Sr. Savino remembers those feelings as a little girl climbing trees and playing outside. She describes it like this:
“When I went to university, I took a botany class and just fell in love with it again. And it really was… I’d say it’s a love relationship, not how you would love a person, but I just came to love creation. And I wanted to learn how to speak the language of creation.”
Pope Benedict introduced the term, “The Grammar of Creation”. This is what Sr. Savino discovered at a very young age – even before she thought she would ever be a religious sister. She wanted to be a scientist. We knew then that what the Church teaches about why we should care for creation includes learning to read that “grammar of creation”.
Something else we found –this time, by looking at creation itself— is that evolution paints a picture of creation that is full of variation and many different possibilities; it is a process that is excessive.
In episode one, Physics professor, Jim Clarage says:
“Nature doesn’t always find the minimal way or the easiest way to do things. In many ways nature is very extravagant. You could have had all of human salvation history with just one planet earth but now we know that’s no how it is. There are now thousands of planets we know actually exist around other stars, so you have to ask if God is going to create all of this and nature is going to do things the simplest way. Why making 10 billion is stars the simplest way to make a planet?”
The sense of wonder makes us want to learn about things, to study them, but more basically, it is what makes us want to take care of things. And the Genesis narrative reinforces this by telling us that God saw that it was good (Genesis 1:31).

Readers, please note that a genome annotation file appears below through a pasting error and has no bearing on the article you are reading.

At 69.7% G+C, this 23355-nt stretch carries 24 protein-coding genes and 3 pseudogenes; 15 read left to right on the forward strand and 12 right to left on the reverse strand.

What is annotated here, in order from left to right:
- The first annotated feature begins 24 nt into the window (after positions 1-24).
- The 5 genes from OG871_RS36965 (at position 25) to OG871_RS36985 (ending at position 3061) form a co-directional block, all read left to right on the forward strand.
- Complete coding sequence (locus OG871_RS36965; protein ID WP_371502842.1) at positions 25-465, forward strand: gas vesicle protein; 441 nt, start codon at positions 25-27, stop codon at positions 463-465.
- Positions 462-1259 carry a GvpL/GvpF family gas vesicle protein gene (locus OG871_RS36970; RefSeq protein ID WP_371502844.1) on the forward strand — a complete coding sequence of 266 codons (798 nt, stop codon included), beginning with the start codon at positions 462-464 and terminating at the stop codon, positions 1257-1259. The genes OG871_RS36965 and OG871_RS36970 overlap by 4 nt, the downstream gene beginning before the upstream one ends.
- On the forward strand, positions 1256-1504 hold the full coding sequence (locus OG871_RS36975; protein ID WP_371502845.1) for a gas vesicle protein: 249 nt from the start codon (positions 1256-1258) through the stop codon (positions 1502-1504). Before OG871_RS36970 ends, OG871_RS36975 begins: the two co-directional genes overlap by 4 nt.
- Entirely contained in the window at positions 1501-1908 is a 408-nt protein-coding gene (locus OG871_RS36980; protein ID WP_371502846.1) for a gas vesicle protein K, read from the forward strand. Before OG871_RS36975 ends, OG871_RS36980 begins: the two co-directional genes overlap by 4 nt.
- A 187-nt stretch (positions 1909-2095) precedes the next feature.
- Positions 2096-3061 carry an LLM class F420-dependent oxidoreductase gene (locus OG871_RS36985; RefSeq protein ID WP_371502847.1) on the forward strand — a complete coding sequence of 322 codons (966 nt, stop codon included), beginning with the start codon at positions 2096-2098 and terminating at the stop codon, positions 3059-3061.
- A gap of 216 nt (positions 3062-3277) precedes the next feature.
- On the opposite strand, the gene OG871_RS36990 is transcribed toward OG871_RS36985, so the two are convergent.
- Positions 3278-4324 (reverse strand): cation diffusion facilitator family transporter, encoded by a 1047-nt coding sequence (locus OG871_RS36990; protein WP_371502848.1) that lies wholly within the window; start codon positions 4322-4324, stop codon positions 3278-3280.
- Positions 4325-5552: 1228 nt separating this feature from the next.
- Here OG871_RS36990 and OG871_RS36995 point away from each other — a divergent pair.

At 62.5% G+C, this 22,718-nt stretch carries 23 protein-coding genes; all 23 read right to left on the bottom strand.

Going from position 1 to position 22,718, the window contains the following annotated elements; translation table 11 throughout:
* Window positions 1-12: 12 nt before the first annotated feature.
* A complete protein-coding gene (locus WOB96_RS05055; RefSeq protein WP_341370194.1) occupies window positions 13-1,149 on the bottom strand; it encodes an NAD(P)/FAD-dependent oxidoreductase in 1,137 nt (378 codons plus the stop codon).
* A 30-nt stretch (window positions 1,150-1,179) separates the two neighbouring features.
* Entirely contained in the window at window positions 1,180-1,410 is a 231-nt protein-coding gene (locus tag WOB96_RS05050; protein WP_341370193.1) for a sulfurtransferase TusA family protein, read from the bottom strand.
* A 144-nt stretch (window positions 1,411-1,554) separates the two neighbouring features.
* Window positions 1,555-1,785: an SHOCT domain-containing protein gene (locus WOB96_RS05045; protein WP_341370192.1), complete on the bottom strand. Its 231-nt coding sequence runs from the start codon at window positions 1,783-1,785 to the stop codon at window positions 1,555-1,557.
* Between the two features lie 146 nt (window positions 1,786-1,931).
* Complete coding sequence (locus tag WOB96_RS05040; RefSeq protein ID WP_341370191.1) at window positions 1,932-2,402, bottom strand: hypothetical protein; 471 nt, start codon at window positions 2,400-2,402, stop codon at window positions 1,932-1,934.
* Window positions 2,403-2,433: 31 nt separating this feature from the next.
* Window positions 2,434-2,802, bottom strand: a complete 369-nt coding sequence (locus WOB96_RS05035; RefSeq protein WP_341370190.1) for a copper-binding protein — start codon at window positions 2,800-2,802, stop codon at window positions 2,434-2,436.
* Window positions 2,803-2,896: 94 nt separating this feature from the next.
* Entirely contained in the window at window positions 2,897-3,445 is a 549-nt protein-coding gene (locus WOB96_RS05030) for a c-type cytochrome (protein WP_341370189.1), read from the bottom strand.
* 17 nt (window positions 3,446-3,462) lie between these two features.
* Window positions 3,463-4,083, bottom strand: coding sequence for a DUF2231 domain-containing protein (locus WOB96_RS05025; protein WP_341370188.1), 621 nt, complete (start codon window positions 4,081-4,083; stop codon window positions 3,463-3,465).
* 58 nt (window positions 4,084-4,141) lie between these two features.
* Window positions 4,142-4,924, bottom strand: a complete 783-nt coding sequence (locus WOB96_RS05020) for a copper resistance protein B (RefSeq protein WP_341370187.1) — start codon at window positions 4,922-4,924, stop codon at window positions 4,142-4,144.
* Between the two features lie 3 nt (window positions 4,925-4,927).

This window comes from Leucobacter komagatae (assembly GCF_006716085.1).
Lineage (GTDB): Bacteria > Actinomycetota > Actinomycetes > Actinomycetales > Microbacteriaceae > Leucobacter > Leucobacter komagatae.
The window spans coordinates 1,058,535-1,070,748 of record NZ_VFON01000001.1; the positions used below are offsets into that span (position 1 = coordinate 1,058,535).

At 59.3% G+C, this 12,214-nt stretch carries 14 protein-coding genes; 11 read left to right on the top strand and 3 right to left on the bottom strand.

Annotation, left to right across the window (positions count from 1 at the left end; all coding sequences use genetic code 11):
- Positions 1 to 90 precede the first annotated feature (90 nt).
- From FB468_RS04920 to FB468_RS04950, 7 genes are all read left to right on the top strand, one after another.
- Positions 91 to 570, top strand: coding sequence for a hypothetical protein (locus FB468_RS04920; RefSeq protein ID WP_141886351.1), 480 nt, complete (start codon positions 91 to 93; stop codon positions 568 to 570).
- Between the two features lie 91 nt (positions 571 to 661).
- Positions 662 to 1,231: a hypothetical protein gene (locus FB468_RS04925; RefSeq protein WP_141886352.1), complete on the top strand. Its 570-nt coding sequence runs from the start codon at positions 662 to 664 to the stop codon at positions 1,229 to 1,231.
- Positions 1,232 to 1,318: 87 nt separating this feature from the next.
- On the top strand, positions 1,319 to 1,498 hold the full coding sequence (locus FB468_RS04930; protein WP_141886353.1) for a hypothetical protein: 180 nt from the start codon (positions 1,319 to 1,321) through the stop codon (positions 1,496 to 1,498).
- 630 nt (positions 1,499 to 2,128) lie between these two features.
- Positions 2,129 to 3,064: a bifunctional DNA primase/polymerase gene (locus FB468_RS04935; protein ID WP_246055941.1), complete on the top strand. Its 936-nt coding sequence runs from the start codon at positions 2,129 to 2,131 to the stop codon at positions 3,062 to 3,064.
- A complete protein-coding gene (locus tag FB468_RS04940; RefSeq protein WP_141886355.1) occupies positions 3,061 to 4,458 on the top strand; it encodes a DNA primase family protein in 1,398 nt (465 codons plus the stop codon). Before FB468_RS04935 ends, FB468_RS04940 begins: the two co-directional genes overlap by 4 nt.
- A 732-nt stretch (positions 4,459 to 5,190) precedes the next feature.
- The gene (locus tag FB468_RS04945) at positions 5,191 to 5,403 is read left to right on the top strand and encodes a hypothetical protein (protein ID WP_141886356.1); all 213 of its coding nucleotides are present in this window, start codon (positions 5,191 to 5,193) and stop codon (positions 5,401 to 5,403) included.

This, of course led us to the question of intrinsic goodness vs. instrumental goodness. Why are things good? If we study Genesis, we can see that they are both there. Perhaps one of the roots of the ecological crisis is that we do not find the balance between the intrinsic and the instrumental good of created things. If things are only good for their usefulness to us, then “subdue” and “dominate” mean something very different than if things are good just because they are.
When we looked at what the Catholic Church had to offer to this ecological debate, we felt that it was a ‘middle road’, so to speak. We don’t have to protect all of nature and never touch it. We can use it. But how do we do this while at the same time respecting the inherent goodness, or dignity of created things.
See how one answer leads to more questions?
And so we knew we had to look at the meaning of the word “respect.”
Come back next week and learn more about how we developed our series, Creation.
CNS photo/Edgardo Ayala

Every week, Deacon Pedro takes a particular topic apart, not so much to explore or explain the subject to its fullness, but rather to provide insights that will deepen our understanding of the subject. And don’t worry, at the end of the day he always puts the pieces back together. There are no limits to deaconstructing: Write to him and ask any questions about the faith or Church teaching:[email protected]